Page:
The gut is said to be the body’s second brain, and when it’s unhealthy, the whole body can suffer. To understand why this happens, you first need to know how a healthy gut works.
Signs of good gut health
Your digestive tract begins with the mouth and ends with the anus. Its role is to absorb food, digest it, absorb nutrients and expel the remaining waste products.
But how do you know if it is working well?
A healthy bowel is usually functioning properly when you have a bowel movement once or twice a day, and the stools are well formed and easy to pass. These daily bowel movements should be free of symptoms such as diarrhea, constipation, and loose stools. Other signs of a healthy bowel are the absence of rectal symptoms like hemorrhoids and abdominal symptoms like gas, bloating, and abdominal pain.
In other words, the gut just works. With a well-functioning digestive system, you are not reactive to food or outside inputs such as stress or environmental factors. You are also less susceptible to conditions such as skin disorders, autoimmune diseases, inflammatory reactions, and other health issues.
Common signs of an unhealthy gut
On the other hand, an unhealthy gut can be linked to various symptoms throughout the body, including:
1 Stomach discomfort
If your stomach is frequently upset with symptoms such as gas, bloating, diarrhea, constipation, and abdominal pain, these may be signs of irritable bowel syndrome (IBS), a common condition that affects the large intestine. A review published in July 2018 in the journal F1000 Research suggested that imbalances in gut bacteria, called dysbiosis, may play a role in the development of IBS in some people.
A study published in April 2017 in the journal Microbiome found that people with chronic fatigue syndrome may have imbalances in the gut microbiome, which is made up of the bacteria, microorganisms, fungi, and viruses found in the gastrointestinal tract. . Researchers also found that nearly half of people with fatigue also had irritable bowel syndrome.
Eating too much sugar can lead to an abundance of “bad” bacteria in the gut and dysbiosis. Research published in August 2014 in the journal Bioessays suggested that one way to change eating habits is to change what’s in the microbiome.
4 Unintended weight changes
Research has found differences in the gut microbiomes of lean and obese people. A study published in July 2016 in the journal Nutrition Today suggested that a Western-style diet high in fat and refined carbohydrates may promote obesity-linked gut bacteria.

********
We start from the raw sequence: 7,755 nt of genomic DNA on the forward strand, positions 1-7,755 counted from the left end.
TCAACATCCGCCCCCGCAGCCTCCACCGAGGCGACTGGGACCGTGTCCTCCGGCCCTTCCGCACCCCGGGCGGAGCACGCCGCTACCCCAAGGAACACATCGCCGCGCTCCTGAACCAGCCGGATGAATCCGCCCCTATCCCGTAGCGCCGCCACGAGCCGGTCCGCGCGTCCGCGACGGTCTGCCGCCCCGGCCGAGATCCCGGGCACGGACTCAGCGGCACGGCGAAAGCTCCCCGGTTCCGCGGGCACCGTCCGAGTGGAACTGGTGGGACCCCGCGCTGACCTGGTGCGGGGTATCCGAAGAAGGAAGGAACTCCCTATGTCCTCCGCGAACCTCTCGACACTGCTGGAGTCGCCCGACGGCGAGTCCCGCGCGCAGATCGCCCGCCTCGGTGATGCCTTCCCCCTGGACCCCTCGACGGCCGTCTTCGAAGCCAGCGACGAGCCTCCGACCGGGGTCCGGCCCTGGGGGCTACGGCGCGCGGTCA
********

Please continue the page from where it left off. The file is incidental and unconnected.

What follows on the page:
5 Skin irritation
Research has also shown a link between an unhealthy gut and skin problems such as acne, psoriasis and eczema. A review published in July 2018 in the journal Frontiers in Microbiology stated that the gut microbiome influences the skin through complex immune mechanisms and that probiotics and prebiotics can help balance the gut and thus prevent or treat these inflammatory skin issues. .
Another review published in July 2018 in Frontiers in Microbiology found that an unhealthy gut can play a complex role in allergic conditions, including respiratory allergies, food allergies, and skin allergies. Thus, the gut microbiome can influence nutrition, the skin, and even the lungs.
7 Autoimmune conditions
A study published in August 2018 in the journal Clinical & Experimental Immunology stated that a particular gut bacterium, called Bacteroides fragilis, produces a protein that can trigger the onset of autoimmune conditions like rheumatoid arthritis, ulcerative colitis and multiple sclerosis.
8 Mood issues
There’s a well-documented connection between the gut and the brain, and the gut’s influence may also extend to your mood. A review published in September 2017 in the journal Clinics and Practice found that gut disturbances and inflammation of the central nervous system can be potential causes of anxiety and depression, and that probiotics can help treat these conditions.
A February 2020 study published in The Journal of Headache and Pain found that while the link isn’t entirely clear, the gut-brain connection may also impact migraines. The review found that there is also a link between migraines and other conditions related to gut health, including IBS.
How to Balance Your Gut Health
If you have any of these various symptoms, it’s best to see a doctor to determine if your symptoms are due to an unhealthy gut or other factors. From there, you can also consult a naturopath who specializes in gut health.
A naturopath may choose to put you on a specialized diet or perform tests to see if you have any food triggers and sensitivities that could be causing an imbalance in your gut. The very first step in healing the gut is to identify and eliminate the offending foods. If you stop eating the food that affects the intestinal lining, it can give your digestive tract a break and give it a chance to heal.
From there, he’ll likely recommend suitable foods and supplements that can help repair your gut, including probiotics, prebiotics, enzymes, glutamine, fish oil, and more.
It can also help you change your lifestyle. Balancing other aspects of health can restore your gut to optimal functioning. For example, it’s amazing how stress plays a role in digestion, as well as sleep.